"One of the things I've tried to accomplish as a county commissioner is transparency," Lea said. "It is imperative that people who pay taxes know what their money is used for, and what outstanding debt the county has. That is what this report reflects."
Commissioner Craig Kennedy said that he believes the county is in a good financial position.
"Commissioner Lea points to interest, but it's just like a home mortgage. There's always going to be interest," he said.
"We're in good shape in Moore County. Overall there's not a lot of debt compared to other counties, and we have one of the lowest property tax rates in the state."
Kennedy said the future looks promising as well.
"The only thing I see on the horizon that I know we will have to spend money on is in school facilities," he said. "This will probably be another bond issue, which we will have to vote on to keep the schools up to speed. Thankfully we have a good, open communication policy with the board of education."
Total debt figures show a fluctuation year by year depending on what projects were being undertaken.
The debt increased 115 percent from 2007 to June 30, 2008 due to voter-approved projects, and the East Moore Water District Phase 2 increased the utility debt principal by $7.6 million.
In the 2008-2009 fiscal year, debt rose by 35 percent from the previous year when voter-approved bonds increased the principal by $29.5 million. By June 30, 2010, it had shrunk 7 percent from the previous year, for a total debt of $150,151,557.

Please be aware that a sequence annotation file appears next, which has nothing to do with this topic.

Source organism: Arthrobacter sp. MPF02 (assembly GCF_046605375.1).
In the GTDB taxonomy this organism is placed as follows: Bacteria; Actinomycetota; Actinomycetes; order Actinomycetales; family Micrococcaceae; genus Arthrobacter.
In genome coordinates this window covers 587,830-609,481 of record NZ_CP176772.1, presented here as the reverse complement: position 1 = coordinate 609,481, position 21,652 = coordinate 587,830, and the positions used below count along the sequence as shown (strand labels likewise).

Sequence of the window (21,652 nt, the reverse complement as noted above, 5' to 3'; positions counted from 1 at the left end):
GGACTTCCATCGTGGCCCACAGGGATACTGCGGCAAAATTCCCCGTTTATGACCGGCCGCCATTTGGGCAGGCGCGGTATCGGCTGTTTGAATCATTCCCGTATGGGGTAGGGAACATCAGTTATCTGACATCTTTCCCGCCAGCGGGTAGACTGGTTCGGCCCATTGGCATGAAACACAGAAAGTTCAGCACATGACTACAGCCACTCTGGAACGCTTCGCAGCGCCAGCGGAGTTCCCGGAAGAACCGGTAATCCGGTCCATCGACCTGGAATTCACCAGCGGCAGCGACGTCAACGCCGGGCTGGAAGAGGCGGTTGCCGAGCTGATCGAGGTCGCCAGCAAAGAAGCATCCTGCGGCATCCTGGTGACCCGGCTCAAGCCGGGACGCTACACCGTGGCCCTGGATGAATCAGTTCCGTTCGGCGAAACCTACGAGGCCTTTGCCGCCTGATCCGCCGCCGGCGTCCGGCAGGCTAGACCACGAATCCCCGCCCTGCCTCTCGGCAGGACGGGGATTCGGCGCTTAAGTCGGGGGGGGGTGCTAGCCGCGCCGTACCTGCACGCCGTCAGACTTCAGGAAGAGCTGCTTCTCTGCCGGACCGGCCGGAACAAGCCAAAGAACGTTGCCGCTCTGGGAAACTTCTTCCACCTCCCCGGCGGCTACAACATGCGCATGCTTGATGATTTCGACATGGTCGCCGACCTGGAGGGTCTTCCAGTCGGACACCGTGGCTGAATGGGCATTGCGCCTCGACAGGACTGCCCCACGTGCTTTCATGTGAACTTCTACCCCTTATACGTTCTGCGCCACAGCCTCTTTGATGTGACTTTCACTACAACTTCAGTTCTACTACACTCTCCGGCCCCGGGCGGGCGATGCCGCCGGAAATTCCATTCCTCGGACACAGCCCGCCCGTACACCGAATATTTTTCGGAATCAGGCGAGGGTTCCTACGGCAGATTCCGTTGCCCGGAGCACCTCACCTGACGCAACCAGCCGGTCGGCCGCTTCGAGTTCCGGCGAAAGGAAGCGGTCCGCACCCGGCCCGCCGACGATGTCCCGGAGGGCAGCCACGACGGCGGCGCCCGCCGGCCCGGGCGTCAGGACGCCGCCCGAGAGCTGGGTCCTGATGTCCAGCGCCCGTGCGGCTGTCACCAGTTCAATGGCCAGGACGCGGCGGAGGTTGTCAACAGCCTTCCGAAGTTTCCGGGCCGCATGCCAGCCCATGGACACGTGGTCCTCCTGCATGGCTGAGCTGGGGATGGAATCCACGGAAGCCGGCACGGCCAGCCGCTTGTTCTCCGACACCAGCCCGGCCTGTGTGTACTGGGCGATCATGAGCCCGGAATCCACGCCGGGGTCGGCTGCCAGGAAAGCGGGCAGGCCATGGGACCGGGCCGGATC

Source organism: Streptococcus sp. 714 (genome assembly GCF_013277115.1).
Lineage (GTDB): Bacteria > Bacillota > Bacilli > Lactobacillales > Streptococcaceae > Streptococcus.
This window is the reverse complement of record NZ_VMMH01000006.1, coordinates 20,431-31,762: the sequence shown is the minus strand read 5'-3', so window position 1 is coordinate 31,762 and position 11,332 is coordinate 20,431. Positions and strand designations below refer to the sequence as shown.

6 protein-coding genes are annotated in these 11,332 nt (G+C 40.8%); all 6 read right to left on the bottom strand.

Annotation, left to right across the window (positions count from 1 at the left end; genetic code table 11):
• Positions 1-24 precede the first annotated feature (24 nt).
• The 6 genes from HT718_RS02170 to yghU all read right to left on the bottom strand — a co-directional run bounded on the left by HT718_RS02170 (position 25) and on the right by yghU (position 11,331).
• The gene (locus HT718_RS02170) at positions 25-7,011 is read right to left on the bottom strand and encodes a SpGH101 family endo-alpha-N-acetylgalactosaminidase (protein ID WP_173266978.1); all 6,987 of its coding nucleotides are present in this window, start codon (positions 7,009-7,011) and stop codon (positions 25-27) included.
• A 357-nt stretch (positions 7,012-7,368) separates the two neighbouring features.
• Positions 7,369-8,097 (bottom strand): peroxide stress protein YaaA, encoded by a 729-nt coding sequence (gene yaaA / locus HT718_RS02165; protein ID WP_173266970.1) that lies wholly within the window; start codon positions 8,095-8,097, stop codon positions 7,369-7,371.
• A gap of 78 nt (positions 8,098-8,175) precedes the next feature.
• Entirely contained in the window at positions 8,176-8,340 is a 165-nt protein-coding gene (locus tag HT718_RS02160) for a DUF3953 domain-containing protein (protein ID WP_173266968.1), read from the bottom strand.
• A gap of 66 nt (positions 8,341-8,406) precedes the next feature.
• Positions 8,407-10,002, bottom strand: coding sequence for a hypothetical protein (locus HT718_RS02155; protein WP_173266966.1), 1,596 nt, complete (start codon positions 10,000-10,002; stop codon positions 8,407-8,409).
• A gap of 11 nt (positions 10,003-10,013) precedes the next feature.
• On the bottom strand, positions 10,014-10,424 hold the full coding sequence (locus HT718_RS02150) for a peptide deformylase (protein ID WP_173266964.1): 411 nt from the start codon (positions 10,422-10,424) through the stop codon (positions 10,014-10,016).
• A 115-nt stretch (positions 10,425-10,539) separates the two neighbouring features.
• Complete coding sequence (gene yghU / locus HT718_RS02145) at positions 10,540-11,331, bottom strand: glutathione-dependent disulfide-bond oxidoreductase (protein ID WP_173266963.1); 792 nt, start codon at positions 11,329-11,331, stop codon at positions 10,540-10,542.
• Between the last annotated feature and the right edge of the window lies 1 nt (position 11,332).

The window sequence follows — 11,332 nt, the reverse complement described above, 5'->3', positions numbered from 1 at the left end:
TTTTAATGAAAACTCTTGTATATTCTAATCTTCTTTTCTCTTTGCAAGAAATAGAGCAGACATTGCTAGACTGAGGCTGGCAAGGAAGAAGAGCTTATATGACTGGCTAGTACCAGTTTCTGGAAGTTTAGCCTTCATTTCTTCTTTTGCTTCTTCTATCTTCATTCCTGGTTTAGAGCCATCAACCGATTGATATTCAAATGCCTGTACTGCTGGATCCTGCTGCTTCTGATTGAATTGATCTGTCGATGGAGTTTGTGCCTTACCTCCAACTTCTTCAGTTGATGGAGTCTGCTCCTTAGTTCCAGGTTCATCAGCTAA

By June 30, 2011, the debt figures rose 28 percent for the public safety/detention center. This increased the principal by $29.8 million, while the limited obligation bonds for Moore County Public Utilities added another $8.6 million.
The debt increase is most noticeable for public schools. On June 30, 2007, the debt related to Moore County Schools construction stood at $24.6 million, plus another $6.2 million in interest for a total of $30.9 million. Five years later, the principal had increased to $59.9 million, plus $22.1 million in interest, if not paid off or refinanced early, for a total of $82 million.
"That's a 166 percent increase in public school debt alone," Lea said.
Debt related to projects at Sandhills Community College rose 127 percent from 2007 to 2012, with a total amount outstanding of $27 million by June 30, 2012.
General county government debt went from $4.7 million in 2007 to $38.1 million in 2012, while utility-related debt increased from $7.9 million to $50.3 million over the past five years.
But the 2012 total debt figure showed less of an increase in comparison to 2010-2011, from $192.7 million to $197.6, a 3 percent increase.
"Every year, we pay off a little of the debt, and what's impressive is that over the next few years we will save $250,000 in interest," Picerno said. "This is because we paid off those school bonds early with no interest."
Contact John Lentz at (910) 693-2479 or jlentz@thepilot. com.